1. 1.0 1.1 1.2 1.3 The Blue Family Papers #4955, Southern Historical Collection, Wilson Library: University of North Carolina at Chapel Hill.
  2. Lieut. John W. Blue Arrives in Siberia, The News and Observer, (Raleigh, North Carolina), 1919-05-03.
  3. Army Days in Siberia Described, Los Angeles Times, 1925-04-04.
  4. U.S. Intervention in Siberia as Military Operations Other Than War Military Review, Ebsco Host.
  5. 5.0 5.1 Geopolitics of Revolution, (2014-07-23), Diplomatic History, Oxford Journals.
  6. Wilson vs. the Bolsheviks, Diplomatic History, Oxford Journals.
  7. North Carolina.The Great Pandemic: The United States in 1918-1919, United States Department of Health and Human Services.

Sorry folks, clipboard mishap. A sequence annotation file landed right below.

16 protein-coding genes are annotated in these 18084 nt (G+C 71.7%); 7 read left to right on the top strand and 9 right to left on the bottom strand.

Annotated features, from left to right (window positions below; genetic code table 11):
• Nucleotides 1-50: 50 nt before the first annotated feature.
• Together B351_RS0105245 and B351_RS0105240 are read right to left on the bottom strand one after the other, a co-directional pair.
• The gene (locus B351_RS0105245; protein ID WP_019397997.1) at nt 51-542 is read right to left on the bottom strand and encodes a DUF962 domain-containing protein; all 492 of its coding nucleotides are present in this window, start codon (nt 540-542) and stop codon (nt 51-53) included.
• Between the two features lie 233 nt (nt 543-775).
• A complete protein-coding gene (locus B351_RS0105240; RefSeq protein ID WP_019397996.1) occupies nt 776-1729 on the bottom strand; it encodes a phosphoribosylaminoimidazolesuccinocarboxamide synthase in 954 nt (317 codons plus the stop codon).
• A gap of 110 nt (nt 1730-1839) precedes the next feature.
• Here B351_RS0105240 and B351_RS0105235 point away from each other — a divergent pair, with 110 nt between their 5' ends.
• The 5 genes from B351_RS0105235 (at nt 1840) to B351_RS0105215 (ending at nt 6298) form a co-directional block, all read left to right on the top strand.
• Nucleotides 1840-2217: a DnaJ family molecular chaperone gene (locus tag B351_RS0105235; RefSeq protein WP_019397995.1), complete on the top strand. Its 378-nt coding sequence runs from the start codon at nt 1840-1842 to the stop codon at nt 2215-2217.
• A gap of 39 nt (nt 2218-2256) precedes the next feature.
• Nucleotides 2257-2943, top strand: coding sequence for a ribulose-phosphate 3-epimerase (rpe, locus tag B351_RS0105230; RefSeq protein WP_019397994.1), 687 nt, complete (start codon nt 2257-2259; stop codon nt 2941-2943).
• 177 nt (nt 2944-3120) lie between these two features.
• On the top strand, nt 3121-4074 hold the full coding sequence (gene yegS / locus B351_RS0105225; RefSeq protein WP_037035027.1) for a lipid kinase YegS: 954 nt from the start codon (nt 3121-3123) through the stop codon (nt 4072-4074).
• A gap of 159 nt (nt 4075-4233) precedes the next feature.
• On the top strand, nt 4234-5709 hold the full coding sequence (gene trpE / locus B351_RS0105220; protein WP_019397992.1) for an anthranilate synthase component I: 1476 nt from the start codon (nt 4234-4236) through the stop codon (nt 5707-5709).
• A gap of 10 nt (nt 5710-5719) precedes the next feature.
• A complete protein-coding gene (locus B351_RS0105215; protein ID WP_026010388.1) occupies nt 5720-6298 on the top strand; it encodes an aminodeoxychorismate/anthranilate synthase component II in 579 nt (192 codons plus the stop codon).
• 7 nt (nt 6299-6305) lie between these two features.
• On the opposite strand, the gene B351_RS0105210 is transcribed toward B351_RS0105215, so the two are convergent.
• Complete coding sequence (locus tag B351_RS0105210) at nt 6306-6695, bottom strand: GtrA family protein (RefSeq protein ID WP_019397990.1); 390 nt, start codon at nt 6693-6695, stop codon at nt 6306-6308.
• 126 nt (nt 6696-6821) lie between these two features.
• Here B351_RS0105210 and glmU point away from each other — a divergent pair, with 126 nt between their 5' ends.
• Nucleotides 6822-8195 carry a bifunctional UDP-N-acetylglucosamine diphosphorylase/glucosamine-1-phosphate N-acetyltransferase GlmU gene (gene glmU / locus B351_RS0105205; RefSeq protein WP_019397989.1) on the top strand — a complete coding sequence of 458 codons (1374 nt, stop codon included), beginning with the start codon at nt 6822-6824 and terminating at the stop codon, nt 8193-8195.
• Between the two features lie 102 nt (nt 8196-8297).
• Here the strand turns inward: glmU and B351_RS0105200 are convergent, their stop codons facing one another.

8. [ The Influenza Pandemic of 1918), Billings Molly, (June 1997), Virology at Stanford.
  9. The History of Polo, Museum of Polo & Hall of Fame.

"Army Days in Siberia Described". Los Angeles Times. 1925-04-04.

Billings, Molly (June 1997). "The Influenza Pandemic of 1918". Virology at Stanford.

"U.S. Intervention in Siberia as Military Operations Other Than War". Military Review (Ebsco Host). Nov.-Dec. 2002. 

"Geopolitics of Revolution". Diplomatic History (Oxford Journals). 2014-07-23. 

"Lieut. John W. Blue Arrives in Siberia". The News and Observer. Raleigh, North Carolina. 1919-05-03.

"North Carolina". The Great Pandemic: The United States in 1918-1919. United States Department of Health and Human Services.

"The Blue Family Papers #4955". Southern Historical Collection. Wilson Library: University of North Carolina at Chapel Hill.

"The History of Polo". Museum of Polo & Hall of Fame.

"Wilson vs. the Bolsheviks". Diplomatic History (Oxford Journals).